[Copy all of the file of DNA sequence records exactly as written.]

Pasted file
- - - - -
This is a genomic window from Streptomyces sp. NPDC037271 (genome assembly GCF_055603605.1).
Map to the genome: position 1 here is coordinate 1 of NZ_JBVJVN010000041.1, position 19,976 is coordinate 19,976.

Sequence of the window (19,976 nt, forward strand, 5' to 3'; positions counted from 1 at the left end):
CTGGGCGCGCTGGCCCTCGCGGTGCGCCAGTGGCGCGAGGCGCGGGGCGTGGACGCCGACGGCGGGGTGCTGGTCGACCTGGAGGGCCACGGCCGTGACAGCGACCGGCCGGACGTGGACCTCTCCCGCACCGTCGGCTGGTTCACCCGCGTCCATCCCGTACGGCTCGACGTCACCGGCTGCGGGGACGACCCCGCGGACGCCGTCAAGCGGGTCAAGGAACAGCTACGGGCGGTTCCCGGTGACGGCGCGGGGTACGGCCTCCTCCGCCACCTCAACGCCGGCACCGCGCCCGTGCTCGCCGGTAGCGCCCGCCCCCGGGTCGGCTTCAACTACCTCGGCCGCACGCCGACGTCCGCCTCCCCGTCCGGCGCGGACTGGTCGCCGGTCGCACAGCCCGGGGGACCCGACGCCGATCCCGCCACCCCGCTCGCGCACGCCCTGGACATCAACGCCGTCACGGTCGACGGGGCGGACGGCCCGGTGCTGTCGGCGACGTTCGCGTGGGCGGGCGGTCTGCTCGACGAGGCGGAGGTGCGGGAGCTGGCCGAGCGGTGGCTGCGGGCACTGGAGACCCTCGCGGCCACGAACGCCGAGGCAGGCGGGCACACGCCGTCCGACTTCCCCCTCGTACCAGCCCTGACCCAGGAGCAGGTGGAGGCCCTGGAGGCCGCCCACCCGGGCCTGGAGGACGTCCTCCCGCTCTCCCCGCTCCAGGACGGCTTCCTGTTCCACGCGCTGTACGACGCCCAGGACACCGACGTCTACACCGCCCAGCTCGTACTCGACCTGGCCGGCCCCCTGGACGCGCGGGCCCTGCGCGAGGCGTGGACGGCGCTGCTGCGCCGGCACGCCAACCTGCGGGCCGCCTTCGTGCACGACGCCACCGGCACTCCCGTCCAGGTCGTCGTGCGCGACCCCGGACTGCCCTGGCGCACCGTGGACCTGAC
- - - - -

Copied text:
This is a genomic window from Streptomyces sp. NPDC037271 (genome assembly GCF_055603605.1).
Map to the genome: position 1 here is coordinate 1 of NZ_JBVJVN010000041.1, position 19,976 is coordinate 19,976.

Sequence of the window (19,976 nt, forward strand, 5' to 3'; positions counted from 1 at the left end):
CTGGGCGCGCTGGCCCTCGCGGTGCGCCAGTGGCGCGAGGCGCGGGGCGTGGACGCCGACGGCGGGGTGCTGGTCGACCTGGAGGGCCACGGCCGTGACAGCGACCGGCCGGACGTGGACCTCTCCCGCACCGTCGGCTGGTTCACCCGCGTCCATCCCGTACGGCTCGACGTCACCGGCTGCGGGGACGACCCCGCGGACGCCGTCAAGCGGGTCAAGGAACAGCTACGGGCGGTTCCCGGTGACGGCGCGGGGTACGGCCTCCTCCGCCACCTCAACGCCGGCACCGCGCCCGTGCTCGCCGGTAGCGCCCGCCCCCGGGTCGGCTTCAACTACCTCGGCCGCACGCCGACGTCCGCCTCCCCGTCCGGCGCGGACTGGTCGCCGGTCGCACAGCCCGGGGGACCCGACGCCGATCCCGCCACCCCGCTCGCGCACGCCCTGGACATCAACGCCGTCACGGTCGACGGGGCGGACGGCCCGGTGCTGTCGGCGACGTTCGCGTGGGCGGGCGGTCTGCTCGACGAGGCGGAGGTGCGGGAGCTGGCCGAGCGGTGGCTGCGGGCACTGGAGACCCTCGCGGCCACGAACGCCGAGGCAGGCGGGCACACGCCGTCCGACTTCCCCCTCGTACCAGCCCTGACCCAGGAGCAGGTGGAGGCCCTGGAGGCCGCCCACCCGGGCCTGGAGGACGTCCTCCCGCTCTCCCCGCTCCAGGACGGCTTCCTGTTCCACGCGCTGTACGACGCCCAGGACACCGACGTCTACACCGCCCAGCTCGTACTCGACCTGGCCGGCCCCCTGGACGCGCGGGCCCTGCGCGAGGCGTGGACGGCGCTGCTGCGCCGGCACGCCAACCTGCGGGCCGCCTTCGTGCACGACGCCACCGGCACTCCCGTCCAGGTCGTCGTGCGCGACCCCGGACTGCCCTGGCGCACCGTGGACCTGAC